Seirus’ Heat Touch Hellfire Glove and Mitt are like products from the future. Via rechargeable batteries, they heat up with the press of a button, and can stay powered on for up to 12 hours at a time. Think ovens for your hands.
Consumers are always looking for more environmentally friendly products, and Phunkshun’s Aviator piece—the brand’s very first baselayer—goes above and beyond in that category. Touting REPREVE fabric made of recycled water bottles and handmade in Denver, this product (available for men and women) is also moisture-wicking, sports UPF 50-plus protection and odor control tech. It’s built to handle serious exertion but also keep you warm. It’s quite stylish, too, easy to sport off-hill without hesitation.
Shred teamed up with Connora Technologies, The CAPiTa Mothership and Protect Our Winters to create this total beauty: the Simplify Natural goggle. Aimed at performance and sustainability all at once, the goggle is made of recycled ski and snowboard materials and has a wide variety of impressive features. Of them all, the ShredWide™ lens is super notable—enabling supreme peripheral vision and visual clarity. The super-soft face foam on this puppy is to die for, as well. Environmentally-friendly skiers will surely flock to shops for this model come fall 2017.
To the delight of hard-charging women everywhere, Armada’s Victa series hit shelves in 2016-17. For year two, Armada adds a new, much sought-after waist width to the collection. The Victa 97 Ti—the fattest of the 83, 87 Ti and 93 family—answers the demand for a high-performance ski that gets the job done across the entire mountain, no matter the conditions. Carbon Kevlar struts keep the package lively while a Titanal plate provides dampness for even the most aggressive crud-busting, powder slaying and groomer-destroying needs.
More from Armada: the new Tracer collection, comprised of four new freeride models that are sure to please the most avid of skiers.
We were thoroughly impressed with the new line from Corbeaux. And of the many notable products, the Ajax Henley really stood out. Made in America, this layer features an awesome blend of functionality and style. An 84-percent recycled polyester and 16-percent spandex combination is durable, warm and moisture-wicking, while the pattern and buttons up top make it street-friendly. This brand is going places, people.
Pictured left: Smartwool’s women’s Wenona sock. Pictured right: the Larimer hat. Both are made of top-notch wool and are certified kickass.
A couple models from DPS’ new Alchemist line. Each feature vibration-tuned aerospace grade carbon construction, melded with absolutely the best in supporting materials.
POC Layer is an innovative approach to protecting skiers and snowboarders from cuts and abrasions. It combines Dyneema fabric with a technical baselayer to form a protective barrier to injury from sharp edges.
Marcus Caston strikes a pose behind Blizzard’s impressive new Cochise.
Combining the style and comfort of a traditional sweater with modern baselayer technology, the Dakine Women’s Callahan Fleece is all about versatility. On the outside, it’s a ski-friendly, street-conscious product, decked out with a hood, thumb loops and split hem. But, the beauty is in the details: body temperature-regulating poly yarns that provide warmth and comfort, plus Polygiene permanent odor control technology to keep everything fresh from first chair to last call at the bar.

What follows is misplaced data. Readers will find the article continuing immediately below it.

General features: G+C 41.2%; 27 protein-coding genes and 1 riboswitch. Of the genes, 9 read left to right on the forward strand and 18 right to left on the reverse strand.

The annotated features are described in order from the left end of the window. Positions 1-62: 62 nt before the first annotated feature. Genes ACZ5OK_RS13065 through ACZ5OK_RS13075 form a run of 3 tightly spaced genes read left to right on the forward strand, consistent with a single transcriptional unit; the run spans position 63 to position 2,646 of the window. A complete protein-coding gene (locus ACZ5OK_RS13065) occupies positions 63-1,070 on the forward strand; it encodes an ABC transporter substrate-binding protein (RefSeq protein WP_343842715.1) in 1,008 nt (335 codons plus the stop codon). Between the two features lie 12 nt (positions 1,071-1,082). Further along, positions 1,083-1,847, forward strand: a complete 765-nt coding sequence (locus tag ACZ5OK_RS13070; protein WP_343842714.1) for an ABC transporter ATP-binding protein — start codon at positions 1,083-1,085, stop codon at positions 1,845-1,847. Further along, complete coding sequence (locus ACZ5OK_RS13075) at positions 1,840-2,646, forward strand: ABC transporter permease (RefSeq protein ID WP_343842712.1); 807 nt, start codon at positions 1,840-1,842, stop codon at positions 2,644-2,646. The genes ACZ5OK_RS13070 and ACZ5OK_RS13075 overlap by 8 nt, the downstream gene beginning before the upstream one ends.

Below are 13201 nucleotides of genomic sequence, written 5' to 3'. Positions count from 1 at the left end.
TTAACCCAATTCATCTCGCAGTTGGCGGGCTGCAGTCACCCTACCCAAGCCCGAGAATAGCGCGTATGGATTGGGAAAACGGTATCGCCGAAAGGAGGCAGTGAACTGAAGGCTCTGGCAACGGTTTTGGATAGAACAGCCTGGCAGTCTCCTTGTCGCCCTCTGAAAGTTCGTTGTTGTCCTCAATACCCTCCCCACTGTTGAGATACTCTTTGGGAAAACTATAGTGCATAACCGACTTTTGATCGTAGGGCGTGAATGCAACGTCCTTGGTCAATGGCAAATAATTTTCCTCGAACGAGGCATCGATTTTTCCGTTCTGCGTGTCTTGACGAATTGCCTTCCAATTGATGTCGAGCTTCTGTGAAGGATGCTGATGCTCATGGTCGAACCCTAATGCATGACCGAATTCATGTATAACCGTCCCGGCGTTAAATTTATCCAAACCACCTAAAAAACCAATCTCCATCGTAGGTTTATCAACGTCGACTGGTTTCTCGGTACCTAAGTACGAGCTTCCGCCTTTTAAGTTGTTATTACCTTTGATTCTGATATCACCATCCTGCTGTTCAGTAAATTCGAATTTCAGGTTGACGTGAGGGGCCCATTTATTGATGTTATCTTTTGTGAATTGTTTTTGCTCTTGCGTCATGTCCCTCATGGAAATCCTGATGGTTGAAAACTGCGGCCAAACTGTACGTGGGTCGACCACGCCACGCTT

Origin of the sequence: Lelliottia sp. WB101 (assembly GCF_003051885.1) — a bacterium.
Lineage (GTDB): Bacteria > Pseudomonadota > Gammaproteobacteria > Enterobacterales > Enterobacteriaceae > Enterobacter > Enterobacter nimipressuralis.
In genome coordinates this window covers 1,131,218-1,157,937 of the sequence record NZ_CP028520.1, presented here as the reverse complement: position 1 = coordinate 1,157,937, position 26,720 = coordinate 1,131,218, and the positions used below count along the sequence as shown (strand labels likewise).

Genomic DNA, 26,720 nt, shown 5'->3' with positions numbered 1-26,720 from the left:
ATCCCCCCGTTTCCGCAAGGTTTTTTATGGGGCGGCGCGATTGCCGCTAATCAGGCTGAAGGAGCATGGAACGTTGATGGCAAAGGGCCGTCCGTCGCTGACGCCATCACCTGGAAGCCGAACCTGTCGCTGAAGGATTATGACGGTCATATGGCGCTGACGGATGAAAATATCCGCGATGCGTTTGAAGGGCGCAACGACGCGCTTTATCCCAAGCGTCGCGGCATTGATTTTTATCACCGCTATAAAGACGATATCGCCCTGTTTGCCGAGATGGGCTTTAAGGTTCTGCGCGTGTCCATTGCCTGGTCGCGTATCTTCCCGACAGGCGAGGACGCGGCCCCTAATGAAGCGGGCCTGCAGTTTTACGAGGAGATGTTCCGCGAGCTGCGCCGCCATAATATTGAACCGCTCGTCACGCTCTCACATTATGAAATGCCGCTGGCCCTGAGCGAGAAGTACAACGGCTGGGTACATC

Scott markets this beautiful piece to women who spend their days logging “long ascents and deep descents.” Indeed, the Explorair 3L delivers ruggedness, exceptional performance and comfort to those who rely on their outerwear to power them through hearty days in the backcountry, or full-throttle inbounds adventures. Dermizax (20K/10K) fabric provides rockin’ protection from scrapes and cuts, wind and water while remaining plenty breathable, comfortable, lightweight and soft to the touch. And we’re talking noticeably soft, here, making this offering a tough one to turn away from. Furthermore, the list of construction features seems to stretch for miles: Fully taped seams, powder skirt, pack-friendly seamless shoulders, push-button adjustable hem and hood… It just gets better.
The Lab Coat has been a fan-favorite and a staple of Flylow’s line-up since 2008, and it returns for the fall of ’17 with a noteworthy update: This piece now utilizes eVent DVexpedition membrane that has a 30K/30K waterproof and breathability rating while also offering a boost in durability. Flylow touts the Lab Coat as being “meticulously designed for climbing and skiing mountains in harsh and variable conditions and temperatures.” A slew of features—articulated shoulders and sleeves, fully seam taped, DWR—ensure this piece holds up from the farthest reaches of the backcountry to the heaviest days on-resort. More to love: The Lab Coat weighs in at just 602 grams and is highly packable for storage on the fly.
DMOS Collective’s new line of shovels is looking mighty fine, much thanks to this model.
GoPro’s new line is also looking darn impressive… Those black cams, though.
Versatility is the name of the Powdershot’s game; Outdoor Research (OR) touts the garment as “jack-of-all-trades ski apparel,” complete with “the look, feel and breathability of a softshell, combined with the weather protection of a hard shell.” The Powdershot employs OR’s proprietary AscentShell technology (an electrospun process involving charged polymers affixing to a grounded surface and gathering intro a membrane with unique waterproofing and breathable qualities) for insane breathability in a fully waterproof, ultra-stretchy package. On the inside, a light polyester fleece backer keeps warmth from sneaking out and provides a snug, cozy feel. Among its many additional features, chest-to-hip CrossFlo zippered vents provide even more breathability for when the going gets tough. High-exertion athletes, look no further for complete protection from Ma’ Nature’s most brutal assaults.